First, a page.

Now that most of the nation's anti-Obamacare GOP governors have ceded control of their state health exchanges to the feds, it only makes sense that the Obama Administration can't allow the states to piecemeal the ACA's Medicaid Expansion.

With the clock ticking toward January 2014, HHS will have to move fast to construct a plug-and-play healthcare exchange mechanism for at least 18 states (most led by Republican governors who oppose Obamacare) who are ceding a huge portion of their state insurance markets to federal control. (These governors, having run down the clock in hope of a judicial or electoral reversal of the ACA, have ended up making the meme of a federal takeover of healthcare true in their own states.)

So should we be surprised that the Obama Administration has issued a polite No. Regarding whether states can expand Medicaid eligibility to a lower threshold than 133 percent of the federal poverty level and still be funded by the feds. Realistically, the administration had no choice but to say no.

Here's why: The intent of the law was to provide access to health coverage to everyone (or nearly so). The first and most basic step was to simplify Medicaid eligibility, creating one simple income-based national standard rather than the existing 50-state hodgepodge. The threshold agreed on was that Medicaid should extend to all those earning below 133 percent of the federal poverty level, period. To ease the cost to states, the ACA funds those newly eligible Medicaid members 100 percent for the first three years, and 90 percent thereafter.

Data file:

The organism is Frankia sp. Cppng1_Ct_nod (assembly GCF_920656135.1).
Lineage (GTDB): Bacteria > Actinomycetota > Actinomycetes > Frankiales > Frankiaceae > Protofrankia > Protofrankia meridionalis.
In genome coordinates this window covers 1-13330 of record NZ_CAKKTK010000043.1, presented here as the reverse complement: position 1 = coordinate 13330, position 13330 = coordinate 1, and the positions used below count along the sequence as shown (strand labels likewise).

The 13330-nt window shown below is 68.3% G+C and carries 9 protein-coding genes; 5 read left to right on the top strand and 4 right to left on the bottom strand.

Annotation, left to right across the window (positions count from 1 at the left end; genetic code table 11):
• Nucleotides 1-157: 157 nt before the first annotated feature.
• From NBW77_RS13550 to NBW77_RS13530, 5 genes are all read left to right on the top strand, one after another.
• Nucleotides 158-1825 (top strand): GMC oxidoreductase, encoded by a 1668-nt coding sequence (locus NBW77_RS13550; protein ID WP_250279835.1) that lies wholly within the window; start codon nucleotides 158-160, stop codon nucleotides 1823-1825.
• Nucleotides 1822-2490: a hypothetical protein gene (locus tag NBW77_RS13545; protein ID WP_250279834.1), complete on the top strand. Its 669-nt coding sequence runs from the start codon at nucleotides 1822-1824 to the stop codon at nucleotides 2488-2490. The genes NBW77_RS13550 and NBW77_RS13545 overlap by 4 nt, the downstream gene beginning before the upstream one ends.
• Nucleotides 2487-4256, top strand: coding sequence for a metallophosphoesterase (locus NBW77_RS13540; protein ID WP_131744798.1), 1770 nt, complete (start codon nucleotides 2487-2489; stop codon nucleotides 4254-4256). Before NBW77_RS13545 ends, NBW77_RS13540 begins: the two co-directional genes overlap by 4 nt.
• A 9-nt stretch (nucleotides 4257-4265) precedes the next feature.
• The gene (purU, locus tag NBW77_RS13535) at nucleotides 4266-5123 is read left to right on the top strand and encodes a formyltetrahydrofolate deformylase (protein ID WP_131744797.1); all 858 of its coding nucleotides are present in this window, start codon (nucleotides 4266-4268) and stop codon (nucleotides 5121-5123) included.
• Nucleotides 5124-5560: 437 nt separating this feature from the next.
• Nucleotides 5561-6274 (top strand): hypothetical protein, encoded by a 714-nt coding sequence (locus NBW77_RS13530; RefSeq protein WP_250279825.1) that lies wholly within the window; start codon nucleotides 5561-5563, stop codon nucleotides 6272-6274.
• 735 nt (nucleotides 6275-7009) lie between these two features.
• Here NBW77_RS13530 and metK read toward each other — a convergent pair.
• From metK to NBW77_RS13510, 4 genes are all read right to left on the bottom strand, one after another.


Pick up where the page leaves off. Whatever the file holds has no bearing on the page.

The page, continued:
The exchanges are supposed to function as the clearinghouse for eligibility: both for Medicaid and for subsidized private coverage through the exchange. Any uninsured person will be able to answer a few basic questions and know whether he is covered by Medicaid, by a subsidized exchange plan, or can pick any qualified health plan and file for a tax break if they qualify. The idea was to provide a continuum: Medicaid coverage to the poorest, commercial coverage affordability to the working poor, and a transparent vehicle for finding coverage for everyone.

To make the exchanges work as intended, the Medicaid expansion has to offer a clear, easily determined definition of eligibility that does not shift depending on what state a person is in.

So now the states must decide to take it or leave it on the Medicaid expansion. In a non-political world, that decision would be a no-brainer: The ACA is the law of the land and isn't going away. Your citizens will pay the same federal taxes regardless. Expansion means states get millions of new federal dollars flowing into their health systems, near-universal health coverage, less cost-shifting of indigent healthcare costs, a healthier population, and a much-simplified eligibility process for their Medicaid programs. Three years in, the states will pay 10 percent of the cost of the expansion population. They can decide to drop out of the expansion at any time if they want.

But alas, it's a political world.

Indeed, some state governors have already rejected the Medicaid expansion outright, including Texas, South Carolina and Louisiana. Others are being pressured on both sides. Hospitals, insurers, pharma, employers and the uninsured have a huge stake in the outcome.

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